2) I'm not a lyrics guy, but when I woke up on Monday to the news, the first thing that went through my head was "The only survivor / Of the National People's Gang" (from "Panic In Detroit"). The next thing was "When all the Earth was very young / And mountain magic heavy hung / The supermen would walk in file / Guardians of a loveless isle / And gloomy browed with superfear / Their tragic endless lives could heave nor sigh / Wondrous beings, chained to life..." (from "The Supermen").

3) Aladdin Sane was the first album of his I bought (on import) when it was brand new (although I'd had Ziggy before that). Unlike the other music I liked (mainly the Who and a bunch of white blues bands), Bowie's music was sexy. In addition to all of his significant achievements, which are too numerous to list here, he gave certain straight guys (including this one) our first inkling that our model of masculinity (not to mention ideas of "authenticity") might be bullshit. It made no difference that he himself bedded an epic (in Wilt Chamberlain's league) number of women. And although I responded more to Quadrophenia -- comparisons, always odious, are the equivalent, at times like this, of going to your grandmother's funeral and announcing, "She wasn't my favorite grandmother" or "I liked Grandpa better" -- I'd be lying if I didn't admit that, to my fucked-up, alienated 15-year-old self, it was comforting to hear this androgyne-from-another-planet singing, "...I'll help you with the pain / You're not alone" ("Rock and Roll Suicide").

4) Like every rockarolla of my vintage, I professed to hate disco. But who among us could claim to have been unaffected by "Fame?" And is there a better evocation of 1975 than Young Americans? I think not. John Lennon might have been a slumming guest, but the secret ingredient was Carlos Alomar, a guitarist Bowie stole from the house band at the Apollo, who stayed in his employ for over a decade.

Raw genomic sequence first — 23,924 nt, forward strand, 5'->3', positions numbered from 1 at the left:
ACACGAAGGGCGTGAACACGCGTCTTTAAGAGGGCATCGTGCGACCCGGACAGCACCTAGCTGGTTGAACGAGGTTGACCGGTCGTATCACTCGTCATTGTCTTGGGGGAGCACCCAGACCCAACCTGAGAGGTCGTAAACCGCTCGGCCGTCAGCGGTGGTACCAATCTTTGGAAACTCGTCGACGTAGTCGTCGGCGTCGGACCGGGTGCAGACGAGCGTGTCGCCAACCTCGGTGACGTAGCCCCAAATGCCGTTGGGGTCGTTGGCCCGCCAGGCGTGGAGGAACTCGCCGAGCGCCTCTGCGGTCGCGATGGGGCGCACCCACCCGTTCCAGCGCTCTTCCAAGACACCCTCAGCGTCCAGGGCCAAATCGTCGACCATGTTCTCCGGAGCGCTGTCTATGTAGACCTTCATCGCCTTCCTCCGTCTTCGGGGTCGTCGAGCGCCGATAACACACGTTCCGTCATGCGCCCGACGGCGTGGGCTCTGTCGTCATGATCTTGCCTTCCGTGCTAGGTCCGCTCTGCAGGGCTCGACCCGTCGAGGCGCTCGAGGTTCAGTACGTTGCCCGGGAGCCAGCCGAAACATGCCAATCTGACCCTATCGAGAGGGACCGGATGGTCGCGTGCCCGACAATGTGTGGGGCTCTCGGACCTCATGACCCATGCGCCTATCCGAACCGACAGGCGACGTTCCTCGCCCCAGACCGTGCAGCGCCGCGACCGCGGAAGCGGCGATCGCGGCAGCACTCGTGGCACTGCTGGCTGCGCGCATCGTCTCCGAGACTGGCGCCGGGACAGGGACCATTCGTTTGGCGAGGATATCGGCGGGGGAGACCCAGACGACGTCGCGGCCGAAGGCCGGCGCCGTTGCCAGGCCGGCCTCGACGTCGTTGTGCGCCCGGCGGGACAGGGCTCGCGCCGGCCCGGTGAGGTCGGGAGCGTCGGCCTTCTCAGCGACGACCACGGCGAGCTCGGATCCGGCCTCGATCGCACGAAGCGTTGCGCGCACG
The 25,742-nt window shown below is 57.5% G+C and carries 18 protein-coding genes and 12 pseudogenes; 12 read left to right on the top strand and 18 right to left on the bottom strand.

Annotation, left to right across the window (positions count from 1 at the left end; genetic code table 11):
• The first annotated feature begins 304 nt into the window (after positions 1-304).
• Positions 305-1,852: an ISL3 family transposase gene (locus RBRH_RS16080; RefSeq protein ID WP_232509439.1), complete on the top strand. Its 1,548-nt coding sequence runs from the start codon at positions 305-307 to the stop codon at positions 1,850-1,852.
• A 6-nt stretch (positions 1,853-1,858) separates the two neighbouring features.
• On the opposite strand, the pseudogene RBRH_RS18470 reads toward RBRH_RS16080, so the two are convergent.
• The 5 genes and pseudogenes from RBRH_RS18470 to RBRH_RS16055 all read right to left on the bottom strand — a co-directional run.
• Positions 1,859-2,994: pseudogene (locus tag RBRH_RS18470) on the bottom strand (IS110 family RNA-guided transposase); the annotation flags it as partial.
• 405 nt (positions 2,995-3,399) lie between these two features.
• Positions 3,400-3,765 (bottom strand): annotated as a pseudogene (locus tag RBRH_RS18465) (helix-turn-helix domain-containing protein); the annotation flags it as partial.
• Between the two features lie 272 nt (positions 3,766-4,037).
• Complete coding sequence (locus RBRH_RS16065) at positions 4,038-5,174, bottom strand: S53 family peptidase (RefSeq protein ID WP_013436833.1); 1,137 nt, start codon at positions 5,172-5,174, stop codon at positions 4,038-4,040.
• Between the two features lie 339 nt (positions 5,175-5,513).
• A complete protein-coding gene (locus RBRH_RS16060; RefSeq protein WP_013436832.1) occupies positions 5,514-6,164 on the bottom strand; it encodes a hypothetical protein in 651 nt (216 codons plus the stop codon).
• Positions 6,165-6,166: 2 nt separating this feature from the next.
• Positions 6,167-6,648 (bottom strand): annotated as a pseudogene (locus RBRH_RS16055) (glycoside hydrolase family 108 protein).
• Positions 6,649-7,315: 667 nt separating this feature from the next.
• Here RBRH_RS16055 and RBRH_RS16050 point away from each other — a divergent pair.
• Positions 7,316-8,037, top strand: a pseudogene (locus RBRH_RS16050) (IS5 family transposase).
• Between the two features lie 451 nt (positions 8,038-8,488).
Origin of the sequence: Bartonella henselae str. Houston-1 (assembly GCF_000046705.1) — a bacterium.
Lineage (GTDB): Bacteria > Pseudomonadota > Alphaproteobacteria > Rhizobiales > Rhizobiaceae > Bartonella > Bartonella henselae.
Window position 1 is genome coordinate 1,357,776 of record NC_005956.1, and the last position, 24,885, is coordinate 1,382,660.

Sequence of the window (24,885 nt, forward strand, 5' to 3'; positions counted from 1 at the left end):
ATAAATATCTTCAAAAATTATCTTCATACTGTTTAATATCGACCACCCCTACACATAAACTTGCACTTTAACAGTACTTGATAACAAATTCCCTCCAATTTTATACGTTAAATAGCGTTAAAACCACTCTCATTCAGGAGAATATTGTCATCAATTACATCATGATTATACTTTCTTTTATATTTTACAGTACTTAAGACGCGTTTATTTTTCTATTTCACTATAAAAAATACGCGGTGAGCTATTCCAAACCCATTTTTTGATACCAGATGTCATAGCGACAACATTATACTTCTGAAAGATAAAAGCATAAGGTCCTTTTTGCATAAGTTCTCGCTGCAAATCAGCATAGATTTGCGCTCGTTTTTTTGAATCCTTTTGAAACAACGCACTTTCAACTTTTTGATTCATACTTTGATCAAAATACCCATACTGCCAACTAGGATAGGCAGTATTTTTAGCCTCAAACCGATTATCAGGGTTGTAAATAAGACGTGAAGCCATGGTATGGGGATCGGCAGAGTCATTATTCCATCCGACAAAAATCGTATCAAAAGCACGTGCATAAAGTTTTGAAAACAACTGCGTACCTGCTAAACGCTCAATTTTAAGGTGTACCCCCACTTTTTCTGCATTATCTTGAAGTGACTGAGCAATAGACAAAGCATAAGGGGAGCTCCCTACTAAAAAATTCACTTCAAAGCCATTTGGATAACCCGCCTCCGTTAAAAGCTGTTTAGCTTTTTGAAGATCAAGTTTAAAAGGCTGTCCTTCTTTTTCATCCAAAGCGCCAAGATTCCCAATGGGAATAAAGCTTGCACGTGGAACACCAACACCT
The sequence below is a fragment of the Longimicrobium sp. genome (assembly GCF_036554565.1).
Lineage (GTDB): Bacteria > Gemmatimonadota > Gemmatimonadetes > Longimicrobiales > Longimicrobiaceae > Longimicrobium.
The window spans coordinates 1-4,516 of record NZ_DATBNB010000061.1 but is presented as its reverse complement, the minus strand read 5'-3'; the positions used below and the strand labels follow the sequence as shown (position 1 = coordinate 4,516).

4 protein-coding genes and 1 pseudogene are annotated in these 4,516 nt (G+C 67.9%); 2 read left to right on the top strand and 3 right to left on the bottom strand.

5) As much as some of the beneficiaries of his sponsorship might have crabbed about him later, he saved the careers of Iggy Pop, Lou Reed, and Mott the Hoople, all of whom would have shuffled off into oblivion before their greatest success in his absence. And without the cachet of having collaborated with Bowie on the "Berlin trilogy," it's unlikely that NY Times crossword puzzle regular Brian Eno would have become more than a cult figure.

6) Even at the height of his cocaine-fueled megalomania, Bowie -- a man haunted by a family history of mental illness -- managed to create transcendent, cutting edge music (Station To Station, Low). And then had the presence of mind to step back from the abyss.